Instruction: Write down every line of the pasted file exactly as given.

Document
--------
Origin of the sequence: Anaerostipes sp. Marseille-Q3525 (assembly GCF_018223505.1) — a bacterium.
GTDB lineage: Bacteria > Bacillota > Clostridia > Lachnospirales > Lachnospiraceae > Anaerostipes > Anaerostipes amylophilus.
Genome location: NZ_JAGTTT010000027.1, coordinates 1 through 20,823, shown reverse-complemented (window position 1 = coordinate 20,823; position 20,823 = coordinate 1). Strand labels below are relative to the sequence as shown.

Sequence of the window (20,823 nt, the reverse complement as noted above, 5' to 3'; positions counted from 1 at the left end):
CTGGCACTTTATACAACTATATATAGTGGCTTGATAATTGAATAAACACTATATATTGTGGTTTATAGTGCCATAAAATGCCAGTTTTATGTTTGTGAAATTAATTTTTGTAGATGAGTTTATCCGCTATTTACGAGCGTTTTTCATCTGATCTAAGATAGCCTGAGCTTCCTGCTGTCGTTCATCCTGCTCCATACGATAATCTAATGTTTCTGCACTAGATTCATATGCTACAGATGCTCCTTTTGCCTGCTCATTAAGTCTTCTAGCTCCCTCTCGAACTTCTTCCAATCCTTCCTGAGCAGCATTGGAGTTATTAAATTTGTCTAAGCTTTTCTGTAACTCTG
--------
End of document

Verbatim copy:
Origin of the sequence: Anaerostipes sp. Marseille-Q3525 (assembly GCF_018223505.1) — a bacterium.
GTDB lineage: Bacteria > Bacillota > Clostridia > Lachnospirales > Lachnospiraceae > Anaerostipes > Anaerostipes amylophilus.
Genome location: NZ_JAGTTT010000027.1, coordinates 1 through 20,823, shown reverse-complemented (window position 1 = coordinate 20,823; position 20,823 = coordinate 1). Strand labels below are relative to the sequence as shown.

Sequence of the window (20,823 nt, the reverse complement as noted above, 5' to 3'; positions counted from 1 at the left end):
CTGGCACTTTATACAACTATATATAGTGGCTTGATAATTGAATAAACACTATATATTGTGGTTTATAGTGCCATAAAATGCCAGTTTTATGTTTGTGAAATTAATTTTTGTAGATGAGTTTATCCGCTATTTACGAGCGTTTTTCATCTGATCTAAGATAGCCTGAGCTTCCTGCTGTCGTTCATCCTGCTCCATACGATAATCTAATGTTTCTGCACTAGATTCATATGCTACAGATGCTCCTTTTGCCTGCTCATTAAGTCTTCTAGCTCCCTCTCGAACTTCTTCCAATCCTTCCTGAGCAGCATTGGAGTTATTAAATTTGTCTAAGCTTTTCTGTAACTCTG